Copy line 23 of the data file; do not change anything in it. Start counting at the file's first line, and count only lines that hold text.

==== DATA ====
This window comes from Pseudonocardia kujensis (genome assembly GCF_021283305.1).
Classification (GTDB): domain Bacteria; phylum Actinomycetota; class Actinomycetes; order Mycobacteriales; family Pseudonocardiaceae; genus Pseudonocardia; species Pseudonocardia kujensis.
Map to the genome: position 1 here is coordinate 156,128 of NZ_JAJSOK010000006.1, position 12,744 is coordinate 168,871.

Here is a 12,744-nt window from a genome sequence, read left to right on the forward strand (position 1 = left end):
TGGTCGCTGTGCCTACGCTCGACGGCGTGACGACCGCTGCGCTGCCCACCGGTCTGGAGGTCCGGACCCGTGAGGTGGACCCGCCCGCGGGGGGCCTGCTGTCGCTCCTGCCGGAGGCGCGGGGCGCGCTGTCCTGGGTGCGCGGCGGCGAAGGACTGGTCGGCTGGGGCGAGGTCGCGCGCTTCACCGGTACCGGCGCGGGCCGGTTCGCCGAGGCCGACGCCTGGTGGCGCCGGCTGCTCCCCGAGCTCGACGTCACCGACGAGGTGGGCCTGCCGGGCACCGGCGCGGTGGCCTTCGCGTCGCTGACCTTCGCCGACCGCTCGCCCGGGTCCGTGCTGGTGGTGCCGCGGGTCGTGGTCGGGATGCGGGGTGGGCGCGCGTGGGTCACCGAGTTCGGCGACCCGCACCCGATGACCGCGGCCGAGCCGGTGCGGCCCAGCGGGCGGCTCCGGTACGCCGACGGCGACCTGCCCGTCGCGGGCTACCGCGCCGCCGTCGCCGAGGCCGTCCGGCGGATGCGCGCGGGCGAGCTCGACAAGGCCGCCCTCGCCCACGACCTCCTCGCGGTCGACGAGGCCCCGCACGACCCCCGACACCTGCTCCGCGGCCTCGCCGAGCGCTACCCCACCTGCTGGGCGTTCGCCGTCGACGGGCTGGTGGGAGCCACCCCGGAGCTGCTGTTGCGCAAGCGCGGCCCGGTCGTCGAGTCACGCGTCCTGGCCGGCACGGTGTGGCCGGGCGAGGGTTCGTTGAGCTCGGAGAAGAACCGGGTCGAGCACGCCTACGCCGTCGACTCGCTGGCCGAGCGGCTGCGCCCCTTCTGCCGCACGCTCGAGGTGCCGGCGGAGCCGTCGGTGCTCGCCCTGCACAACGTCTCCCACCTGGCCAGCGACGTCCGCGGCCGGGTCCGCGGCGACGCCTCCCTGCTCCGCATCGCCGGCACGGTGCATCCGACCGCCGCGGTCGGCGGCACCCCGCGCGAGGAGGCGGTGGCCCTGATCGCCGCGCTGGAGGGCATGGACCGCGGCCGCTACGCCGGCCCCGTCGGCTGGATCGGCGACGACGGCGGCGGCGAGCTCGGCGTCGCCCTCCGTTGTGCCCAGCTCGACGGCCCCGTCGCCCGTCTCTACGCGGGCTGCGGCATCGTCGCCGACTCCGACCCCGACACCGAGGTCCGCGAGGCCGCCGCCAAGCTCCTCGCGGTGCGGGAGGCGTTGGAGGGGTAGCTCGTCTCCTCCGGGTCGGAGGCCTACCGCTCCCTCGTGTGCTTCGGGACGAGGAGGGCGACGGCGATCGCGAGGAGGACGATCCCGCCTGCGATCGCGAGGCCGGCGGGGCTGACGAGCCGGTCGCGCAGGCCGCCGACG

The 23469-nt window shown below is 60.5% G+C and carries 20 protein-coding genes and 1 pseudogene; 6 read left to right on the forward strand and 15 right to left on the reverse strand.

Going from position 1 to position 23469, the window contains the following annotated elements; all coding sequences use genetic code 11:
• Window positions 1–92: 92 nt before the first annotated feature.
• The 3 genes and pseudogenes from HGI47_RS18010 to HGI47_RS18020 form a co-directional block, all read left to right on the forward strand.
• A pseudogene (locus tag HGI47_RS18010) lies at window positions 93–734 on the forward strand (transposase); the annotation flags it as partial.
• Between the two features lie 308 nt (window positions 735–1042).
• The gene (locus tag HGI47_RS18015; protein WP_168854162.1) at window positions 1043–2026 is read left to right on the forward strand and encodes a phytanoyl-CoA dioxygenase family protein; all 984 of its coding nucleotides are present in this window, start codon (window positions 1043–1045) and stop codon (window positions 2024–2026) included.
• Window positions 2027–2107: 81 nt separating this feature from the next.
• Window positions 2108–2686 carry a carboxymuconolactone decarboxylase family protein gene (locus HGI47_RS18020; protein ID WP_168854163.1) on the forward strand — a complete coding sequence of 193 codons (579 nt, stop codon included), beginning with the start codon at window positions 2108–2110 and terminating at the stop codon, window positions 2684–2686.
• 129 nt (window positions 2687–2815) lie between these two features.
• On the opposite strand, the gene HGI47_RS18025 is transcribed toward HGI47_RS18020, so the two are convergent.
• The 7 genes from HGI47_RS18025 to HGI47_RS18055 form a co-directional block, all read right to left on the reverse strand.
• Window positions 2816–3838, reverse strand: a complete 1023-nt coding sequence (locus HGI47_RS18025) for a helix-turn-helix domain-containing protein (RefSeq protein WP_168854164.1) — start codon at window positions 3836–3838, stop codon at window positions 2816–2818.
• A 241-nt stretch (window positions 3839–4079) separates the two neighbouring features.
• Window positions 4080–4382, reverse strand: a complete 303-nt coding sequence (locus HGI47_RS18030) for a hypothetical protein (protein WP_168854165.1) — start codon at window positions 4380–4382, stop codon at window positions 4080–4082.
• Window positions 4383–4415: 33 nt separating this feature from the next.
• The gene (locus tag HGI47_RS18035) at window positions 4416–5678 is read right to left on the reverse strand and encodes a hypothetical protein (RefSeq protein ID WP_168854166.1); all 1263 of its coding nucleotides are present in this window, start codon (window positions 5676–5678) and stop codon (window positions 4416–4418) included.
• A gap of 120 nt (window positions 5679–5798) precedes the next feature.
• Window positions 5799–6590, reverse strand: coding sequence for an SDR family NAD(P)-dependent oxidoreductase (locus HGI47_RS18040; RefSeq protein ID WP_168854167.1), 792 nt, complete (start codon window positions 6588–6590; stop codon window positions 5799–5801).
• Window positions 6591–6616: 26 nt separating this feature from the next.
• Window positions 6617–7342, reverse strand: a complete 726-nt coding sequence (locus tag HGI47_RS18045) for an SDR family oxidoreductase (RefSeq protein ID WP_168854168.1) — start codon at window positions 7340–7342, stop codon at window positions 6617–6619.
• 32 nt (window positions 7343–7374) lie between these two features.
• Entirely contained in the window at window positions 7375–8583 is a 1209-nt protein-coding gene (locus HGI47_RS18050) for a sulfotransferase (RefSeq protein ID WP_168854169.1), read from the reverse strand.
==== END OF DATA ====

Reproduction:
• A gap of 120 nt (window positions 5679–5798) precedes the next feature.